Australia’s capacity-building support for the MPF continued under the civilian government led by Aung San Suu Kyi. In 2016, the AFP signed a memorandum with the MPF to enhance transnational crime cooperation and intelligence-sharing. Australia’s practical stance continues today. The AFP shares intelligence with the MPF to counter drug trafficking. The rationale for continued interactions is based on a reasoning that keeping diplomatic back-channels open is necessary to prevent further inflows of drugs, such as methamphetamine, reaching the streets of Australia. This line of reasoning was initially voiced by Alexander Downer, Australian foreign minister at the time of Myanmar’s admission to ASEAN, on “drawing the regime into discussion on issues” of concern. That reasoning is also evident in Australia’s decision to continue providing training to the Myanmar military despite international pressure following the Rohingya crisis in 2017.
Earlier in 2013, the Australian government under then prime minister Julia Gillard had announced its intention to re-establish military ties with Myanmar. A defence attaché was appointed to Myanmar, reviving a position vacant since 1979, and marking the initial step in a gradual approach to restore bilateral military relations, though retaining arms embargoes. Australia incorporated Myanmar into the Defence Cooperation Program (DCP), with specific budget allocations for capacity development programs for the Myanmar military, focusing on non-combat areas.
Australia’s first moves for capacity-building in support of tentative democratic reforms in Myanmar started in 2012, in the area of education. Australia’s foreign minister Bob Carr pledged US$80 million in aid to boost education in Myanmar, as well as boosting the number of scholarships for Myanmar students in Australian higher education institutions, and encouraging research and analysis capacities of nascent Myanmar policy institutes and think tanks, particularly during Aung San Suu Kyi’s government, an initiative further highlighted during the discussion between Aung San Suu Kyi and then prime minister Tony Abbott in Australia in November 2013, and again in 2018 when attending the ASEAN-Australia Summit in Sydney.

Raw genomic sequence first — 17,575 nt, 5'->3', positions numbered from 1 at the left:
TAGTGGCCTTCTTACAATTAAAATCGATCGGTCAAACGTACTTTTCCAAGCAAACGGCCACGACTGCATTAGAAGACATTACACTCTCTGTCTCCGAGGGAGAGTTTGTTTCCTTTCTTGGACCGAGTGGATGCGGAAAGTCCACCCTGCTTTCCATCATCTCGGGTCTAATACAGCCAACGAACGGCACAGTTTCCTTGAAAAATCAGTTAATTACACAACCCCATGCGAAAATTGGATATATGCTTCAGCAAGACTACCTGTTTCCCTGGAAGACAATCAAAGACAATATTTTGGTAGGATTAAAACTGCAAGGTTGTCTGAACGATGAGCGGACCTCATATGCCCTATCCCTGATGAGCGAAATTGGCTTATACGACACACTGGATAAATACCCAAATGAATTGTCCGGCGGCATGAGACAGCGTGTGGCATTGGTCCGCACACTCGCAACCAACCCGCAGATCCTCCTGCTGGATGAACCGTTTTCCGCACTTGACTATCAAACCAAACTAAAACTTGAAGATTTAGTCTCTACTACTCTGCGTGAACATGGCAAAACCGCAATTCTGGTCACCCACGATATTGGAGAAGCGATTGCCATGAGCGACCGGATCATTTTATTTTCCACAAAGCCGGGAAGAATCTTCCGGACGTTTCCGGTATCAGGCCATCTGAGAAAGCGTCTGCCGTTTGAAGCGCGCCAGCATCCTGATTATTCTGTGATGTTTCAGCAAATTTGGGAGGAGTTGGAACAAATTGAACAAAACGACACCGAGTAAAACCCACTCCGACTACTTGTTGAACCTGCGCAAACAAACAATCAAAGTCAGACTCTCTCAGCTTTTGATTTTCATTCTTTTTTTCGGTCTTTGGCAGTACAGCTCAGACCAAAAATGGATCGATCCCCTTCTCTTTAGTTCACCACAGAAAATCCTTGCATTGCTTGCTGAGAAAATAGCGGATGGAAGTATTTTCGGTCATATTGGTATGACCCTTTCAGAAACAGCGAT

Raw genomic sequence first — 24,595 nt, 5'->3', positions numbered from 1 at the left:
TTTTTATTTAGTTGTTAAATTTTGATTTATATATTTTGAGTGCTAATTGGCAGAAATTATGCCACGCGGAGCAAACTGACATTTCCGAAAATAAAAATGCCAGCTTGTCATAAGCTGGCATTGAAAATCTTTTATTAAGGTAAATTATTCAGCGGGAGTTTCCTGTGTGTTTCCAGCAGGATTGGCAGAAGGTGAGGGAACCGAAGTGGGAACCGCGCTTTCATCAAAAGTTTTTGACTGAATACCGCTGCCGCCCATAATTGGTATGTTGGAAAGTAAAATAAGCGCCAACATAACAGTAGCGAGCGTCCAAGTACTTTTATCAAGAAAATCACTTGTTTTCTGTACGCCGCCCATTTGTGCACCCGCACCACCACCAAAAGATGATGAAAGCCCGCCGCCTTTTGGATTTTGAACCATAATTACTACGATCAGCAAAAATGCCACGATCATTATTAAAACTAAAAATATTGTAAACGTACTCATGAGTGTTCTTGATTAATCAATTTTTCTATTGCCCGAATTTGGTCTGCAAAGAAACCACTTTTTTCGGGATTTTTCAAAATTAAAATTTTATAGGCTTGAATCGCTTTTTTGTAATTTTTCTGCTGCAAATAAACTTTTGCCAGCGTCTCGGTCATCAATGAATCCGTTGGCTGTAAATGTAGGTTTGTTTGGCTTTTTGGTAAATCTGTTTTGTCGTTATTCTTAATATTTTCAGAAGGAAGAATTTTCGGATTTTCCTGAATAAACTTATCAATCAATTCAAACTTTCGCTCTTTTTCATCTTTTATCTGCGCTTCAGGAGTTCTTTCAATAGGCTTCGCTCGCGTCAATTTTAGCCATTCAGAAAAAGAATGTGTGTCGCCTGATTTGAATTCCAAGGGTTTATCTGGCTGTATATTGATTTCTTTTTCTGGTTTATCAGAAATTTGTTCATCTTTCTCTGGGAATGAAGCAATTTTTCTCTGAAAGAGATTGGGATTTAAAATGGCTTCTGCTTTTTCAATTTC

To many now, Australia-Myanmar relations will bring to mind the SAC’s treatment of Professor Sean Turnell, special economic consultant to Aung San Suu Kyi and now a Nonresident Fellow at the Lowy Institute, whose influential book, Fiery Dragons, helped many researchers in and outside Myanmar, grasp the trajectory of Burma/Myanmar’s turbulent modern history through the lens of its financial institutions. Turnell’s arrest and subsequent imprisonment following the 2021 coup, placed a strain on Australia-Myanmar relations. Nevertheless, Australia supported – via the ASEAN channel – humanitarian assistance for Myanmar for Covid-19 pandemic response and other needs in the immediate aftermath of the coup. Australia was among the first to contribute to the ASEAN pledging conference to support humanitarian assistance for Myanmar in August 2021.
Australia suspended military cooperation with Myanmar after the military’s violent crackdown on protests against the 2021 coup. Since 2022, Australia’s diplomatic representation in Myanmar has been maintained at Chargé d’Affaires level. Australia, like many in the international community, supports ASEAN’s response to the Myanmar crisis, and seeks to aid affected and vulnerable populations. All the good intentions of Australia’s engagement policy towards Myanmar, to humanise the Myanmar security apparatus through training, and provide a constructive influence, do not seem to have been considered or received as such by the military leadership now heading the SAC in Myanmar. In February, leading up to the ASEAN-Australia Special Summit in Melbourne, Foreign Minister Penny Wong announced further sanctions against the military rulers, saying: “We recognise that Australia doesn’t dictate what happens in other countries, but we can influence, and part of that influence – not the only part – but part of those is to utilise sanctions strategically.”